Our appetites have changed over the years and no more is this clearly reflected than in food photography. The rise of organic, real food combined with a focus on healthier diets over the last decade has seen a major change in how food is presented through photography.
No longer are we quite as tempted by a plate of perfect looking, vividly coloured food rested neatly on a table. These days, food photographers set out to capture society's ever-changing tastes by 'keeping it real' - in other words - messy is in. Think of a slice of chocolate cake with icing oozing off the side, or a succulent steak with pepper sauce splashed almost carelessly about the plate. Today, this is how we like to see our food presented. This messy approach to food photography is now the favoured style for many in the food business.
If you look through a recent cook book or check out some recipe websites, then the chances are you're more likely to see this rather modern style of food photography, and it's not just about being messy. Food photographers are more likely to use natural light instead of artificial studio lights and less props to keep the shot looking clean, simple and giving more focus to the food. Food photographers will also often use different effects such as extreme close ups and unusual angles to make the food appear more visually appealing.
However another style of food photography has emerged in recent years. Referred to playfully as 'food porn', the food photographer will style the food in a provocative almost sensuous manner to get the customer's appetite truly whetted. Often this food styling is used to shoot exotic or rather indulgent dishes - usually packed full of calories. This style is useful when marketing unhealthy food as it can be promoted as an indulgent treat, rather than trying to pretend to the ever-discerning public that it offers any nutritional value. The term food porn was first coined by feminist writer Rosalind Coward back in 1984 and has now become one of the buzz words for foodies everywhere.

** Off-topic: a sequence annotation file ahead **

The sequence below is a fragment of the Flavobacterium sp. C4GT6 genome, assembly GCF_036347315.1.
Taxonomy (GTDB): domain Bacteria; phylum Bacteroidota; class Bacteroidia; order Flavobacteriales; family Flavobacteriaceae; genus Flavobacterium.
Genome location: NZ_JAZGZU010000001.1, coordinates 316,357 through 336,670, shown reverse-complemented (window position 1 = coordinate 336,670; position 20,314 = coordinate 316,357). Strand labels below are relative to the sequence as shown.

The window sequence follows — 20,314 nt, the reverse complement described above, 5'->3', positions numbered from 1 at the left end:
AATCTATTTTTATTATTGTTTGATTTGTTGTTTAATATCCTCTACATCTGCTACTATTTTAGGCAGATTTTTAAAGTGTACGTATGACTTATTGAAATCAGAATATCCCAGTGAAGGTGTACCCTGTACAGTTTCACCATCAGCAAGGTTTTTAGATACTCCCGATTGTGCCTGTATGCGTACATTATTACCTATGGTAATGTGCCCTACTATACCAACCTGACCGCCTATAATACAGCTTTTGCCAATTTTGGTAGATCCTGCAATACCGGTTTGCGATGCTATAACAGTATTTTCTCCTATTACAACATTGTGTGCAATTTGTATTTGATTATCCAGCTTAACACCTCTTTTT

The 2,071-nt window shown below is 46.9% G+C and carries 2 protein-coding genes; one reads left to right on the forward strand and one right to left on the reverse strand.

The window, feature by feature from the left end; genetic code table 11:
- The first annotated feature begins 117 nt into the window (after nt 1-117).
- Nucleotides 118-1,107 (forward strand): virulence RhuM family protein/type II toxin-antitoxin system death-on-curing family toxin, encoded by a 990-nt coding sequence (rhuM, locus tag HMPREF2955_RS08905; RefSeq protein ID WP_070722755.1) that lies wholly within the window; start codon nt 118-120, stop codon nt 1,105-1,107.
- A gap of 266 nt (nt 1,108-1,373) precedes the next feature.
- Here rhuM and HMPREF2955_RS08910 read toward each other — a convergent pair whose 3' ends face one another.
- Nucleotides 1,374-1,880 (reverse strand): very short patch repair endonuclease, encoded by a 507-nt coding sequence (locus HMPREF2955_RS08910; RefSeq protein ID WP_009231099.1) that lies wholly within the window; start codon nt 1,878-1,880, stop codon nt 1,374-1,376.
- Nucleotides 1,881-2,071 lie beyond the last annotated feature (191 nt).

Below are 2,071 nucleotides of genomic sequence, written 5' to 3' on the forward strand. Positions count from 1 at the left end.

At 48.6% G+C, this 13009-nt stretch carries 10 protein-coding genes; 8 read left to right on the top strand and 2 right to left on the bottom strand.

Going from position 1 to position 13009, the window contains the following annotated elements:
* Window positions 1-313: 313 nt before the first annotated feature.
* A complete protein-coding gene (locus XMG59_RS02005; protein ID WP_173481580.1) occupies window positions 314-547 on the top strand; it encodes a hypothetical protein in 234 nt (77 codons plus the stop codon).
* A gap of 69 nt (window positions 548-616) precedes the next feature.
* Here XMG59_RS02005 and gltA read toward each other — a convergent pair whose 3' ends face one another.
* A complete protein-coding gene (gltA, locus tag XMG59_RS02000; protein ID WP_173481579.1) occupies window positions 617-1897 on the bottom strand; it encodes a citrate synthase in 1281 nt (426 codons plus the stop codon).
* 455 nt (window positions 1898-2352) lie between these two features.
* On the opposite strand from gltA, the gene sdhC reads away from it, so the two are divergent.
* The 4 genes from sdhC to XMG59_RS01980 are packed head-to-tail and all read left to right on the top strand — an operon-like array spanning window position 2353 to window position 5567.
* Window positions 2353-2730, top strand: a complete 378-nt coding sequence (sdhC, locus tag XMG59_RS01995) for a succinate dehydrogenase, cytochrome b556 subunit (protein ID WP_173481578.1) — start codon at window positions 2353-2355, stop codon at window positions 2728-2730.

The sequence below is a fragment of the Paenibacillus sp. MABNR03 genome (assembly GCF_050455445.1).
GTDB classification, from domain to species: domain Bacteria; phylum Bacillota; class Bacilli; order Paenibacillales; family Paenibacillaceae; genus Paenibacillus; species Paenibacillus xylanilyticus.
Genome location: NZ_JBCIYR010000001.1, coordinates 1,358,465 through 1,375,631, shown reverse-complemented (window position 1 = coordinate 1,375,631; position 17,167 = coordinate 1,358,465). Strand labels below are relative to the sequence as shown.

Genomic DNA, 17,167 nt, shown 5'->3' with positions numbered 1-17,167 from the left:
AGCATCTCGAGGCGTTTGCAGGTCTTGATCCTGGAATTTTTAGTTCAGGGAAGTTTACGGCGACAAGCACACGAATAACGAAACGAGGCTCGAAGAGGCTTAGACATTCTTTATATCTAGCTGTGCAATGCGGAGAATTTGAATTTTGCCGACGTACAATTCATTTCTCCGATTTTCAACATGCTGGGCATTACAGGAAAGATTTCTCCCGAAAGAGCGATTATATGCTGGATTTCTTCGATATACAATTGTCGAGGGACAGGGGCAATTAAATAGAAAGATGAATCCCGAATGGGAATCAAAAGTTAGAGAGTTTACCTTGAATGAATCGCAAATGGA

Of course, the styles of messy food photography and food porn haven't quite reached fast food restaurants. Pictures of perfect hamburgers and long straight fries still seem to adorn the menus and its advertisements. Most people aren't going to head to your average fast food restaurant for an organic, natural meal - so messy food photography is deemed not as relevant in this environment.
Whatever is next for food photography, the one thing that will never change is its overall aim to sell to customers - and this takes real skill. The food photographer needs to visually convey not just the attractive appearance of the food, but also its aromas, taste and texture. This is not easy when you consider you can't actually touch, sample or smell the food from a photograph. However, if the image successfully captures all these elements, then this makes the food much more appetising to customers, in turn increasing their propensity to buy - and that can only be good for the food industry.